The American Transportation Research Institute (ATRI) on Oct. 11 released a 2022 update to its Predicting Truck Crash Involvement research, based on more than 580,000 individual truck driver records, that reinforces ATRI’s long-discovered finding of a strong link between unsafe driver behaviors such as failure to use turn signals, right-of-way violations, and erratic lane changes and future crashes.
ATRI’s crash predictor research was originally published in 2005, with updates in 2011 and 2018. This new report uses the same statistical methods as the prior research and identifies more than 25 different violations and convictions that increase the likelihood of future crashes, five of which increased future crash likelihood by more than 100%, according to an ATRI summary of its findings.
Having a previous crash increased a truck driver’s probability of having another one by 113%, which is 28.4% higher than the previous ATRI reports, according to the Oct. 11 summary.
“Having a science-based model for predicting crashes is one of the most important tools the trucking industry can have," said Dan Horvath, American Trucking Associations (ATA) VP of safety policy. "ATRI’s Crash Predictor research allows carriers to target and monitor those truck driver behaviors that matter most. With truck crashes increasing, there is no better time to have this data in our hands.”
According to 2021 data from the National Highway Traffic Safety Administration (NHTSA), 42,915 people died last year in motor vehicle crashes—a 10.5% increase from the 38,824 fatalities in 2020. Fatalities in crashes involving at least one large truck were up 13% last year. The projection is the highest number of fatalities since 2005 and the largest annual percentage increase in the Fatality Analysis Reporting System’s history, according to NHTSA. Data reported by the Federal Highway Administration shows that vehicle miles traveled in 2021 increased by about 325 billion miles, or about 11.2%, compared to 2020.
Behaviors with the strongest link to truck crashes
Five behaviors have consistently been strong indicators of future crash involvement across three or more of ATRI’s reports. They are: a reckless driving violation; a conviction for failure to use or improper use of turn signals; a prior crash; a failure to yield right-of-way violation; and a conviction for improper or erratic lane changes, according to the 2022 ATRI report.
The new crash predictor update includes several new analyses, including a safety comparison between 18- to 20-year-old truck drivers and those older than 24 years. The study finds drivers younger than 21 have statistically fewer crashes than those older than 24. It cautions, however, that “due to the small sample size of drivers under the age of 21 ... further research on young driver safety is necessary.”
A current federal effort, the Safe Driver Apprenticeship Program, is studying how younger drivers operate in interstate commerce. The Federal Motor Carrier Safety Administration (FMCSA) opened registrations for the under-21 driver pilot in July. They are prohibited from driving across state lines on the job, but the program will grant exemptions to under-21 drivers who participate. Up to 3,000 drivers between 18 and 20 and up to 1,000 motor carriers will be accepted into the program, which is backed by the U.S. Departments of Transportation and Labor and is part of the 2021 Infrastructure Investment and Jobs Act.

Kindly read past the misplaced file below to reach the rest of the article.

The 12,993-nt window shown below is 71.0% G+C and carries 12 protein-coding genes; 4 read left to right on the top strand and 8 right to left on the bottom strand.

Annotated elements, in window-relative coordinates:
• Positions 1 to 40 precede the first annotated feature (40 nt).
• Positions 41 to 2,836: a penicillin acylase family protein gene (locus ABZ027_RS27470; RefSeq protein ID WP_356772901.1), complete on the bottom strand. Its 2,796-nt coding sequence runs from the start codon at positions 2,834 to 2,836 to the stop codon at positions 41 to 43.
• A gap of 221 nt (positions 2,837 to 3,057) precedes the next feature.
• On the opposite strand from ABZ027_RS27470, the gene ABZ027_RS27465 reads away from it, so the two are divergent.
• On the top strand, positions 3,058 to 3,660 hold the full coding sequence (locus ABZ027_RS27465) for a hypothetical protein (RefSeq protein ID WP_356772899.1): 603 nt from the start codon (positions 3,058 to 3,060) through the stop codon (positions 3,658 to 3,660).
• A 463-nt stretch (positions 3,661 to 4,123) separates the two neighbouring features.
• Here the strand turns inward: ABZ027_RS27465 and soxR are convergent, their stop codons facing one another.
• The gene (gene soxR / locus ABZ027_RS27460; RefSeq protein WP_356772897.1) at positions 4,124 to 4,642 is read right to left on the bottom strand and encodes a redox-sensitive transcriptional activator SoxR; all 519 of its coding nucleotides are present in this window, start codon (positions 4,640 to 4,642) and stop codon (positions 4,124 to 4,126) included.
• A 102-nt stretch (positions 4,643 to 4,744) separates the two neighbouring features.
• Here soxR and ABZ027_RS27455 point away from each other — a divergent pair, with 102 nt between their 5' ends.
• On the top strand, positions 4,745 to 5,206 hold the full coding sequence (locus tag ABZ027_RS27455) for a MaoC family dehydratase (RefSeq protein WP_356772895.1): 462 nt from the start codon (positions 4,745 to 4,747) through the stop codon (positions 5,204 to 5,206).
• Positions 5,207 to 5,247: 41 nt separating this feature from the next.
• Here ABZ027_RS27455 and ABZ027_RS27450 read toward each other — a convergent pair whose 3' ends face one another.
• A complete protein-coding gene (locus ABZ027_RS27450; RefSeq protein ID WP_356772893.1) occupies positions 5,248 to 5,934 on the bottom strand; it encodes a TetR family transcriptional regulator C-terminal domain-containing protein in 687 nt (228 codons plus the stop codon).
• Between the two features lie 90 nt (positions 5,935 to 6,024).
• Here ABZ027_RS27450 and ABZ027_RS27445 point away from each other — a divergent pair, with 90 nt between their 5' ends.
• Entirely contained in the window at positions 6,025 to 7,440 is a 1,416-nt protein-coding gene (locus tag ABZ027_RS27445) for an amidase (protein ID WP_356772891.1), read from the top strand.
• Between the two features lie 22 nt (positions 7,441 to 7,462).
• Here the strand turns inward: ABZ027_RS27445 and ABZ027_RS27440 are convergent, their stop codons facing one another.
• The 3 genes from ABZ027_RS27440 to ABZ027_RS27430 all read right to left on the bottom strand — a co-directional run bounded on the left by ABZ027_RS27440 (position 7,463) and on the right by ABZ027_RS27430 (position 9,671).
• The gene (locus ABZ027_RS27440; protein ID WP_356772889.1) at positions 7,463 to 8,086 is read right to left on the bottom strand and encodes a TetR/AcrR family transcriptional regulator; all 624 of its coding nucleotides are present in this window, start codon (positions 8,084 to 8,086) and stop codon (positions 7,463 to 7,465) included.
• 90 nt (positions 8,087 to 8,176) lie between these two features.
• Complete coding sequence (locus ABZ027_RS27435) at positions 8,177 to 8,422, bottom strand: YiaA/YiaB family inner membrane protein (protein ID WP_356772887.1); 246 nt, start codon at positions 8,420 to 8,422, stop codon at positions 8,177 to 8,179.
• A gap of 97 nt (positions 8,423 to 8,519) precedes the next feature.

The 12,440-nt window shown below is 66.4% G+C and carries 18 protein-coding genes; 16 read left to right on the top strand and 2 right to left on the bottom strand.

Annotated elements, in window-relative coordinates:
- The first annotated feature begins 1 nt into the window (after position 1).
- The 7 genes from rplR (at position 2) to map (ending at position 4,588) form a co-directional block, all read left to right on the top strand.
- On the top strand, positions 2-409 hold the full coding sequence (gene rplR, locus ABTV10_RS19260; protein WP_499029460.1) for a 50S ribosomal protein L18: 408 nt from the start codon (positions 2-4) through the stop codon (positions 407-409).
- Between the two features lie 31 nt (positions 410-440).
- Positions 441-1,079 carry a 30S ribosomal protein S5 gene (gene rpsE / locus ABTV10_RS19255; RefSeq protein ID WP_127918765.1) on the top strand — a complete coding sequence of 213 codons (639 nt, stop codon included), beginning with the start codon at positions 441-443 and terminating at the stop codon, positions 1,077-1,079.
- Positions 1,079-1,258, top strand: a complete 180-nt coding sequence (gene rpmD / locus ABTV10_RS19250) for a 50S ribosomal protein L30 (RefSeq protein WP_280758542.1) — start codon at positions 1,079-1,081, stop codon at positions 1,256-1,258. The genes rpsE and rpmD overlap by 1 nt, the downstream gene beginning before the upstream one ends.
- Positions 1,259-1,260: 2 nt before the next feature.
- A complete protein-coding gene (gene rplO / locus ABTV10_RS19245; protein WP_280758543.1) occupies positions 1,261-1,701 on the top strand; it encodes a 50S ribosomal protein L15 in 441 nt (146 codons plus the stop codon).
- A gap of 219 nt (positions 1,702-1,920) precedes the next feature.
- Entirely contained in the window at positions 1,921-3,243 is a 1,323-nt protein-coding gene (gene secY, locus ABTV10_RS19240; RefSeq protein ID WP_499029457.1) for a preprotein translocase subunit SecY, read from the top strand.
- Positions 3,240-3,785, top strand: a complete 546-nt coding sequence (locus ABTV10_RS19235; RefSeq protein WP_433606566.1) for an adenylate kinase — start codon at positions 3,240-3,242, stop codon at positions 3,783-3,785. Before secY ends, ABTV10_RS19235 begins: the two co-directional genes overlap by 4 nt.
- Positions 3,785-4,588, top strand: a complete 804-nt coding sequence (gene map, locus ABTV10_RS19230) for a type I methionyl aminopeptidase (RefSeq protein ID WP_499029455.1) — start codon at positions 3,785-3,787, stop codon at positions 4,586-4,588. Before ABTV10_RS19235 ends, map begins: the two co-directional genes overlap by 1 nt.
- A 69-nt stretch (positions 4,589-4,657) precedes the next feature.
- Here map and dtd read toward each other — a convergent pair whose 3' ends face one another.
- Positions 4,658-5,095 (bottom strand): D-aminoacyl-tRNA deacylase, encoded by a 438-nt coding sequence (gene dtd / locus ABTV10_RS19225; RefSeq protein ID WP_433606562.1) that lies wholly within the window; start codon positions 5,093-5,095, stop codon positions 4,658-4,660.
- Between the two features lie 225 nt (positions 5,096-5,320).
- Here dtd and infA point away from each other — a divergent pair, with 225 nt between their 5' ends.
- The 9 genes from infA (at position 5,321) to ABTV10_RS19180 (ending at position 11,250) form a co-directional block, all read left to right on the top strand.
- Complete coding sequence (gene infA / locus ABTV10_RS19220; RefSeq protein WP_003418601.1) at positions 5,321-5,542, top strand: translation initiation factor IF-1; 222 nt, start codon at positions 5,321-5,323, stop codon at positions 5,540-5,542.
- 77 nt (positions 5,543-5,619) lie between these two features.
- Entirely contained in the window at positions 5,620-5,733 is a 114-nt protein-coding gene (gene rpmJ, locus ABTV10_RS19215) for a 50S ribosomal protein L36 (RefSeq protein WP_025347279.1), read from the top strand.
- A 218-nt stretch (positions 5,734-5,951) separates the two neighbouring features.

Eye-opening insights about gender in trucking
The new ATRI study also illuminates the problem of an aging driver population as it finds that the average trucker age has gone up from 43 in 2005 to 46 in 2022.
The report also revisits the safety of male drivers versus females, with female drivers continuing to be safer than their male counterparts. Women are driving trucks in greater numbers, but they account for less than 7% of the driver population, according to the new ATRI report, but as high as 12% in other studies. Women account for slightly more than 50% of the U.S. population.
The new ATRI Crash Predictor study found that males were 76% more likely to receive a seat-belt violation, 57% more likely to receive a conviction for driving too fast for conditions, 19% more likely to receive a conviction for speeding more than 15 miles per hour above the speed limit, and 14% more likely to be involved in a crash.
Finally, the report includes an updated list of the 10 top states for truck safety, which are ranked by the relationship between traffic enforcement inspections and crashes. Washington state was the top-ranked state, followed by Indiana, New Mexico, Arizona, and Massachusetts. Three states joined the top-tier list for the first time: Massachusetts, Georgia, and Pennsylvania.
Only four states—Alaska, North Dakota, Vermont, and Wyoming—had fewer truck-involved crashes between the last ATRI report in 2018 and the new one, pointing to an increase overall in truck-involved mishaps and a need for more traffic enforcement. However, 10 states aren’t inspecting trucks as much: Hawaii, Alaska, South Dakota, Montana, New Hampshire, Kentucky, Connecticut, Missouri, New York, and Maryland, pointing to an enforcement gap.
“With the recent unexpected increase in truck-involved crashes in the U.S., it becomes more important than ever to understand both the underlying causes and attributes of these crashes as well as targeted strategies for mitigating the crashes,” ATRI’s 2022 Crash Predictor report concludes.
The report “provides important insight into truck driver behaviors and violations that generate a statistically significant likelihood of a future crash. The research [also] identifies additional driver and crash attributes such as age and gender that allow industry stakeholders to better target crash causes before they occur."
This article originally appeared on FleetOwner.